Monday, February 14, 2005

In favour of boredom

Piercing the Spectacle: A Situationist Critique of Computer Games by Brenda Laurel

" Interactivity as we constructed it back in the days of early PCs and console games was a very hopeful thing... But read the texts of our games, examine the roles of our player-characters, and see how we enact the spectacle...

A key premise of the mobile-technology game industry is that the pleasure of interactivity is preferable to boredom. Who would choose simply to sit on a train or wait in a line when you could be distracting your brain and hands with a game? Idleness, slowness, contemplation, being mentally present in a situated context have no place in this wired world. But for those who were alive before this hyperactive culture grew up around us, it was during those interstices of life's activities that we breathed, relaxed, observed, thought things over. Listen up - even the smallest fragments of your idle time have now been colonized with meaningless, addictive junk. Junk that is part of the fabric of the Spectacle...

Just as games can entrain us to enact the Spectacle, they may enable us to enact its converse. Situationists call this sort of reversal a reconstruction. Game designers have it in their power to reconstruct notions of personal awareness, choice, and agency in ways that might seriously disturb the consumerist ethos that has been prepared for us. Now, that could be really fun." (via)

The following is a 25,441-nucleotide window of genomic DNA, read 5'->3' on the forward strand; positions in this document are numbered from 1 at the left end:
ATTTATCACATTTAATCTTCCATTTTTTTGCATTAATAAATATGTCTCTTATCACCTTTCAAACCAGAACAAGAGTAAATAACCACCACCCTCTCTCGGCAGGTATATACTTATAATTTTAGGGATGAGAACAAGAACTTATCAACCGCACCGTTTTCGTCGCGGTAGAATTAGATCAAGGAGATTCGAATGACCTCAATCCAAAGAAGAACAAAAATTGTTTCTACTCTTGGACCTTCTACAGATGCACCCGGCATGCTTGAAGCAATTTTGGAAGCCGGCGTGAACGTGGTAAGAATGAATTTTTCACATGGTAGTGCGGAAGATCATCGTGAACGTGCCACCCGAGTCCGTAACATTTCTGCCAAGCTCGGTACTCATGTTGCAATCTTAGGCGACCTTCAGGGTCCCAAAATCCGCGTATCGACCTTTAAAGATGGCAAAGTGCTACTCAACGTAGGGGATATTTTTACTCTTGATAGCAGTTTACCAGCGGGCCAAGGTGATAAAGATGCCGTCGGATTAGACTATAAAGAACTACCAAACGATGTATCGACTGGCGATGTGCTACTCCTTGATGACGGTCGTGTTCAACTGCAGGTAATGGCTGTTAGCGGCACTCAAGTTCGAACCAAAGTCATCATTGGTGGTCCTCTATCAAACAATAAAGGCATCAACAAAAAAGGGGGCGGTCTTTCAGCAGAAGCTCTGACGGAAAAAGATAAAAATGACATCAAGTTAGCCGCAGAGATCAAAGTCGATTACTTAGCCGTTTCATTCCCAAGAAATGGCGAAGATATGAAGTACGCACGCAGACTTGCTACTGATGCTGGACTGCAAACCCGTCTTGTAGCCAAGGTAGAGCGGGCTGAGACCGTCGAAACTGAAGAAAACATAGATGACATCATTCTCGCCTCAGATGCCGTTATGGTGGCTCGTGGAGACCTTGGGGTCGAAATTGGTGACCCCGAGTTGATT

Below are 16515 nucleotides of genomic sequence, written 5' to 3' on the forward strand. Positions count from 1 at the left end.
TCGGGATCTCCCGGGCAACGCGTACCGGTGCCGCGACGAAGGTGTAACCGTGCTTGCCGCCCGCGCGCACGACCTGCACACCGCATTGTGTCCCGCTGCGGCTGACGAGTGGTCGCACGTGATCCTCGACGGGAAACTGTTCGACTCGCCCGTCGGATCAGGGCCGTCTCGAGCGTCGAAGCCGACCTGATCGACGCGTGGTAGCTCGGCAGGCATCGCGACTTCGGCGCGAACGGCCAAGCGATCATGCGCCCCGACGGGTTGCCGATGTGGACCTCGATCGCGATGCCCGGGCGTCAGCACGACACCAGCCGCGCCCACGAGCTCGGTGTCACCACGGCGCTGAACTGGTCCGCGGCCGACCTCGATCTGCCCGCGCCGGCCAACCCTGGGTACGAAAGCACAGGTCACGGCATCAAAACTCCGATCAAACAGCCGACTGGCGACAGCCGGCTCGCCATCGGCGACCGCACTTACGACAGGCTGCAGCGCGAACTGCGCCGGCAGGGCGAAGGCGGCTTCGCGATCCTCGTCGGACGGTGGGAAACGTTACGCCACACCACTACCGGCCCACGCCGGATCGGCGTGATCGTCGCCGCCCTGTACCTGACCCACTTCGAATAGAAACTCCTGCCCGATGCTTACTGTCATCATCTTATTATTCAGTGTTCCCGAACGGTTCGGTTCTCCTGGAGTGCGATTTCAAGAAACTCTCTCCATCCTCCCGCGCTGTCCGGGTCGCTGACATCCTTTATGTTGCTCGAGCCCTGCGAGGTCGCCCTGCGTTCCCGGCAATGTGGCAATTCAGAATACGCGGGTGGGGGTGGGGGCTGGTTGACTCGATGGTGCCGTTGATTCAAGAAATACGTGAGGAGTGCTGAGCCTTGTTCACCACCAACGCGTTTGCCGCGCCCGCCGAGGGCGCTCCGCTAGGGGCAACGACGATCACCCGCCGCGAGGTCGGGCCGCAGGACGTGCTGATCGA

I think that Laurel's nostalgia for the early days of digital interaction is a bit misplaced, but I will stand behind anyone who reminds us of our complicity in producing the society of the spectacle.

When it comes to mobile and pervasive computing, I don't worry about privacy as much as I worry about contributing to the commodification of everyday experience. I don't worry about surveillance as much as I worry that chance encounters and serendipity may disappear. I don't worry about trust as much as I worry about where we will find quiet, slow spaces for reflection.

The paper I'm working on right now involves going beyond Situationist critiques of everyday life - such as dérive and détournement - and critically evaluating strategies offered by Lefebvre, de Certeau, Benjamin and Kracauer.

For example, I've written before about the DIY ethic and its potential for creative agency, but I'm beginning to believe that simply reconfiguring the means of production (or consumption) will be insufficient. In The Mass Ornament, Kracauer writes about boredom as a way of resisting constant distraction or, in other words, defying Debord's spectacle and Lefebvre's colonisation of everyday life by the commodity. But Highmore suggests that Kracauer also shares an affinity with 1970s punk: "to declare yourself bored is not a mark of failure but the necessary precondition for the possibility of generating the authentically new (rather than the old dressed up as the new)."

If our future indeed brings computing into every facet of our daily lives, then I suspect boredom may be our best option. As Kracauer suggests: